An Overview of Professor Omar Bendjelloun’s “State of Moroccan Political Landscape”

 

 

 

Morocco’s political sphere can be boiled down to two essential components: structures and actors. Within the former category, there exist two major entities. The first entity is the supply structure, which references the development of the nation’s manufacturing infrastructure. The second entity is the industrial platform, which refers to the laws and institutions that normalize constitutional procedure. The latter category—the actors—are then those political parties that develop these structures. They are the intellectuals who make institutions work with the aim of breathing life into the nation in order to cement communal values.

These two functions together form the basic brushstrokes of the political landscape. However, the finer strokes are derived from three additional functions. The first function defines citizens’ references—universal and human rights; the second function defines the institutional mechanisms of the state, but also forms the separations of powers, institutions, and the regulation of the “téchnostructure”; finally, the third function defines territorial regulations vis-à-vis both national and international challenges that pertain to identity.

This is how they have functioned. However, in recent years the political parties have united to offer the Moroccan people nothing more than a disorganized spectacle, the result of their disenfranchisement with previous political discourse. The political sector no longer aligns itself with the organic intellect it was previously characterized by: parliamentary parties are no longer populated by lawyers and professors, bur are instead constituted by selfish individuals attempting to push their own agendas to the detriment of the voters. This begs two questions: (1) Why have intellectuals been forced outside the political sphere; and (2) Why is it that 70% of the Moroccan population is outside the political sphere simply because of absenteeism?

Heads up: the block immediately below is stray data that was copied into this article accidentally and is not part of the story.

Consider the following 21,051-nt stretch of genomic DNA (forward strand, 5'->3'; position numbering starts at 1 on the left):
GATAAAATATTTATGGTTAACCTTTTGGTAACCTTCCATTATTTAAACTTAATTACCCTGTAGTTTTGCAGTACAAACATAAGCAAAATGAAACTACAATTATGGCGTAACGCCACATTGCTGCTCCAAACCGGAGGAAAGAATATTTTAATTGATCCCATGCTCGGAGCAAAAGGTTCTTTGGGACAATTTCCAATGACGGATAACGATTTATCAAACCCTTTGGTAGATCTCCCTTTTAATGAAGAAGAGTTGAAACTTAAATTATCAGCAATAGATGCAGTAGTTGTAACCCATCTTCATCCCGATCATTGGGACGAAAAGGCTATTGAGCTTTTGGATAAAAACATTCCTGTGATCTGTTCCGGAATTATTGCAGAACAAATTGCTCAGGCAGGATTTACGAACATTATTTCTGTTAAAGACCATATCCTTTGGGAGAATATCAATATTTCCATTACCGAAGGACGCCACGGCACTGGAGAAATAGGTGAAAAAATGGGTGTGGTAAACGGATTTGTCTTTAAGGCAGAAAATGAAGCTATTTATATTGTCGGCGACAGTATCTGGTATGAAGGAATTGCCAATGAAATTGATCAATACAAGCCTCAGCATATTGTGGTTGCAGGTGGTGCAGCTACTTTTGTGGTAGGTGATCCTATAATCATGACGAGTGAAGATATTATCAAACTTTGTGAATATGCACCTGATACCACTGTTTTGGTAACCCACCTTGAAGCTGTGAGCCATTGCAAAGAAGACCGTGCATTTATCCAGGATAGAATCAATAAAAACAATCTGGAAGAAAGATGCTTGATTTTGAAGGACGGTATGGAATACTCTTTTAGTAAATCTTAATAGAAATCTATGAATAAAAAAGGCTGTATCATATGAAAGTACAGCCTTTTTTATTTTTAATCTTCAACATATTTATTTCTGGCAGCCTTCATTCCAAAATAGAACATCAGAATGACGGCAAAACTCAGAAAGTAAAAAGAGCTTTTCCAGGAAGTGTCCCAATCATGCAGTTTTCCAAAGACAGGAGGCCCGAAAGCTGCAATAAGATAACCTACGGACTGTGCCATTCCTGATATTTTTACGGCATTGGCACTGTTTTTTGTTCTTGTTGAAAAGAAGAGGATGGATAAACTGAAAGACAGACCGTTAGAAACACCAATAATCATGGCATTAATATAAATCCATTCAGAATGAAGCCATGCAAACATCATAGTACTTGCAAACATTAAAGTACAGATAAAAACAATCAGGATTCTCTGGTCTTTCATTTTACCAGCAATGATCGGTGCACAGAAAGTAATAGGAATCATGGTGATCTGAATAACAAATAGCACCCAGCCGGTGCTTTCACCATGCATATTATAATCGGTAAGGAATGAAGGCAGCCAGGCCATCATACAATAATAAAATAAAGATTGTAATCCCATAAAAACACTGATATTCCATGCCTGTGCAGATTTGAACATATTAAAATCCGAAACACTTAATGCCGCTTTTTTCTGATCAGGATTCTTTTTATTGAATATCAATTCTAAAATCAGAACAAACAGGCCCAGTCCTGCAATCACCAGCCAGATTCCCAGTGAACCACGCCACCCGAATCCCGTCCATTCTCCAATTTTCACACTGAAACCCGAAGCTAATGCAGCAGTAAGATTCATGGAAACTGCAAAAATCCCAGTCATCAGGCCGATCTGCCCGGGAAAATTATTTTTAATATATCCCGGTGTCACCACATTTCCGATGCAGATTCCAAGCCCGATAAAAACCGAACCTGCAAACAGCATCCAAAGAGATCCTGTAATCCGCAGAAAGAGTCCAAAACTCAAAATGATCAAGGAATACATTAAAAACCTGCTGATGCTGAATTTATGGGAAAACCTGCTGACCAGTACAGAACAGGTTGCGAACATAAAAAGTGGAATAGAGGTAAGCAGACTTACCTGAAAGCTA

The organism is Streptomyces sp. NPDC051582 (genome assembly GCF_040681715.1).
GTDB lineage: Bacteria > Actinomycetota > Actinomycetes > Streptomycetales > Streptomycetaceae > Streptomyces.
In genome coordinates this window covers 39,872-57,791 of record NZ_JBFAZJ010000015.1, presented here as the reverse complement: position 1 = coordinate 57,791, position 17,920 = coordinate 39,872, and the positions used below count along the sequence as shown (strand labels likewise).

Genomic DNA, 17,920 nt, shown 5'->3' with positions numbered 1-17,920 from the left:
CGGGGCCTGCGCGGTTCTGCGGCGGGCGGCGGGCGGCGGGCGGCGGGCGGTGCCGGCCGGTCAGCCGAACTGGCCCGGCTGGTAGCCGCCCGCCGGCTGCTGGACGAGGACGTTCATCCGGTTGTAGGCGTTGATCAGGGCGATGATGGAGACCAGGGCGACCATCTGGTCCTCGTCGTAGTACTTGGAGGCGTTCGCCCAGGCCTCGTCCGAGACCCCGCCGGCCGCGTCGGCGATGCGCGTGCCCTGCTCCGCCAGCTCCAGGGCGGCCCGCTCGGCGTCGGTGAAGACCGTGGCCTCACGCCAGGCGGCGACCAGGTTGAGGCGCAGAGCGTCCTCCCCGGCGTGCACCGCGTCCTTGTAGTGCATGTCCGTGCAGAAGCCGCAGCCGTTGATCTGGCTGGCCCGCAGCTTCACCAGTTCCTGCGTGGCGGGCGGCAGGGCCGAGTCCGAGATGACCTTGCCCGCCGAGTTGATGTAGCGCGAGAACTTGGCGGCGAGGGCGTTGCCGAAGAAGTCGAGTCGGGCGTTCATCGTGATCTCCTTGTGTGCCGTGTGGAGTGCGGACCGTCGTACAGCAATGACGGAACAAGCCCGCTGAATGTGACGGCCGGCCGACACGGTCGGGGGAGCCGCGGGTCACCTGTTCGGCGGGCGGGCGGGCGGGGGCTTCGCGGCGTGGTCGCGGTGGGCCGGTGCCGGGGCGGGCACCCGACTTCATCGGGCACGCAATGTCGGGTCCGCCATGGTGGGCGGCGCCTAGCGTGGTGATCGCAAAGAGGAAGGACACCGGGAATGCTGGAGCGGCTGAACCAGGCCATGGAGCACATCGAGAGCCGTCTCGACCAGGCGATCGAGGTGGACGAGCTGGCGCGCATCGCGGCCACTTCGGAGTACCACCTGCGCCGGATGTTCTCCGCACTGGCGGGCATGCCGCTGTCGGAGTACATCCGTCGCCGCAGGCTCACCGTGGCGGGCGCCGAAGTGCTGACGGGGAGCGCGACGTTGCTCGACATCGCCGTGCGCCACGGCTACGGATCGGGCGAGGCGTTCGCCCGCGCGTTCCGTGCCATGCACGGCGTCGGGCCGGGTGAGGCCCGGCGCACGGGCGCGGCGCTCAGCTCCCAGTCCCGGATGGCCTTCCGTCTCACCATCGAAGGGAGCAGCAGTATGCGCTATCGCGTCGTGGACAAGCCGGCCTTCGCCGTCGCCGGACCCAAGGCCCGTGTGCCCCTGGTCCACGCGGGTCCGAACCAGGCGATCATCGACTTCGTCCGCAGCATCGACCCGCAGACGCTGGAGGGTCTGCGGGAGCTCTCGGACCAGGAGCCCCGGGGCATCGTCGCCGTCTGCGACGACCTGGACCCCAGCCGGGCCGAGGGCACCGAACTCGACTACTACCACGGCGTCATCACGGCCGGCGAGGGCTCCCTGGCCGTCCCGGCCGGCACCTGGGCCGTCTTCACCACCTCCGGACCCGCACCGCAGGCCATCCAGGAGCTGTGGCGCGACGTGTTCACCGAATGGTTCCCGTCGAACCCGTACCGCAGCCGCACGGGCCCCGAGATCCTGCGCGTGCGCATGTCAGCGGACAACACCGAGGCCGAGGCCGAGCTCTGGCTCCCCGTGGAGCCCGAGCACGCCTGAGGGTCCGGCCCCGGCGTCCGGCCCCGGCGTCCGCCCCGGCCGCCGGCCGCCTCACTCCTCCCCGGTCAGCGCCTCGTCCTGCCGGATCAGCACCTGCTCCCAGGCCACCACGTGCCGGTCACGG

The key to answering these questions lies in analyzing parties’ metamorphoses in the last few years. Where there used to be a multi-party system, the political landscape is now enumerated by larger parties composed of myriad branches. This offers the Moroccan youth the illusion of unity, while the reality is entirely different. As a result, independent administrative authorities—the intellectuals—have been marginalized from the state. With the main actors outside the political sphere, Morocco now sees a melting pot that will only grow with each election, engendering a greater divide between collectivist, youth, and electoral cultures.

Simple election does not necessarily perpetuate democracy: democracy is merely an institutional structure. While the new limited-number party system permits some structure, what do they produce, if they do so at all? What do we see when we look at the state of the Moroccan political landscape other than a collective failure? And most importantly: what can change?